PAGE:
March 4, 1923|
Senatobia, Mississippi, U.S.
|Died||February 26, 1995
Chicago, Illinois, U.S.
|Genres||Electric bluesMemphis blues|
Willie Johnson (March 4, 1923 - February 26, 1995) was an American electric blues guitarist. He is best known as the principal guitarist in Howlin' Wolf's band from 1948-53. His raucous, distorted guitar playing features on Howlin' Wolf's Memphis recordings of 1951-3, including the hit song "How Many More Years" (recorded May 1951).
Willie Lee Johnson was born in Senatobia, Mississippi. As the guitarist in the first band led by Howlin' Wolf, he appeared on most of Wolf's recordings between 1951 and 1953. He provided the slightly jazzy yet raucous guitar sound that was the signature of all of Wolf's Memphis recordings. Johnson also performed and recorded with other blues artists in the Memphis area, including pianist Willie Love, Willie Nix, Junior Parker, Roscoe Gordon, Bobby "Blue" Bland and others.
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When Wolf moved to Chicago in around 1953, he could not convince Johnson to join him. Johnson stayed on in Memphis for several years, playing on a number of sessions for Sun Records, including a 1955 collaboration with vocalist Sammy Lewis, "I Feel So Worried", released under the name Sammy Lewis with Willie Johnson. By the time Johnson relocated to Chicago, Wolf had already hired guitarist Hubert Sumlin as a permanent replacement.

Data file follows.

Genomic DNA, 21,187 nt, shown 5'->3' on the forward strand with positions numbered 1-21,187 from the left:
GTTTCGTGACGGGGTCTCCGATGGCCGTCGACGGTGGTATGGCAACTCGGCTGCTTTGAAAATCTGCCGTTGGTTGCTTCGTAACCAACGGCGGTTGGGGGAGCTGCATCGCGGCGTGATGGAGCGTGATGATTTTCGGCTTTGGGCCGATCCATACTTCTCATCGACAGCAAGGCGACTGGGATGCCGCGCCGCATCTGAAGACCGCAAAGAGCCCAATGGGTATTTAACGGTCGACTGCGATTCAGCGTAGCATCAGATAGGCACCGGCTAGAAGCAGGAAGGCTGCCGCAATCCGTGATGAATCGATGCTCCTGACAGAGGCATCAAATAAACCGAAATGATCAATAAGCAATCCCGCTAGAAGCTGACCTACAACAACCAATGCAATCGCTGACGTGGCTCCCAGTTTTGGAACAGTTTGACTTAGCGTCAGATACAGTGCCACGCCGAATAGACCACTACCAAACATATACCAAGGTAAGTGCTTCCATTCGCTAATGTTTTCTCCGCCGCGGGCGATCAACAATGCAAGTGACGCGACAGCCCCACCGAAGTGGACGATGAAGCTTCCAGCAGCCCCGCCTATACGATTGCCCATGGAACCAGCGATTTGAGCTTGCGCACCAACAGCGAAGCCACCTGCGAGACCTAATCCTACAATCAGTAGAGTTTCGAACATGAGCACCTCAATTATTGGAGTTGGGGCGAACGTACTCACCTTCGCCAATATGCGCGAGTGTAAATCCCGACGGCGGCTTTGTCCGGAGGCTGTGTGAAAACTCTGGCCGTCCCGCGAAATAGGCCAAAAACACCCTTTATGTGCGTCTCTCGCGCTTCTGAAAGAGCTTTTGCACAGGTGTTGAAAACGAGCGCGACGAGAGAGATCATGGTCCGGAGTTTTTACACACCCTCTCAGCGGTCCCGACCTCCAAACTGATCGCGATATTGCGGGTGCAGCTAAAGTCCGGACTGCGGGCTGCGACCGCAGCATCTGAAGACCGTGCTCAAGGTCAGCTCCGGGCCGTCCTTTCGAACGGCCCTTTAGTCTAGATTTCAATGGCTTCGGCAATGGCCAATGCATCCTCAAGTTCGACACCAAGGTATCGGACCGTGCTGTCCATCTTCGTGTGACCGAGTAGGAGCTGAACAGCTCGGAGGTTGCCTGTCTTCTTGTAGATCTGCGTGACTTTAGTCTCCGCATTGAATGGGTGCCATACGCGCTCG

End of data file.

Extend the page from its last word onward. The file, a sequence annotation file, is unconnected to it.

Johnson occasionally performed and recorded with Howlin' Wolf after settling in Chicago, and also played briefly in the band of Muddy Waters, as well as a number of other local Chicago blues musicians, including J. T. Brown, in the late 1950s and early 1960s. He made his living mainly outside of music for the rest of his life, only occasionally sitting in with the bands of his old friends around Chicago. His final recordings were made for Earwig Music in Chicago in the early 1990s.
Willie Johnson died in Chicago on February 26, 1995.
Willie Johnson the guitarist should not be confused with Willie Johnson (a member of the Golden Gate Jubilee Quartet until joining the Jubilaires in 1948), or with Blind Willie Johnson, an earlier gospel artist.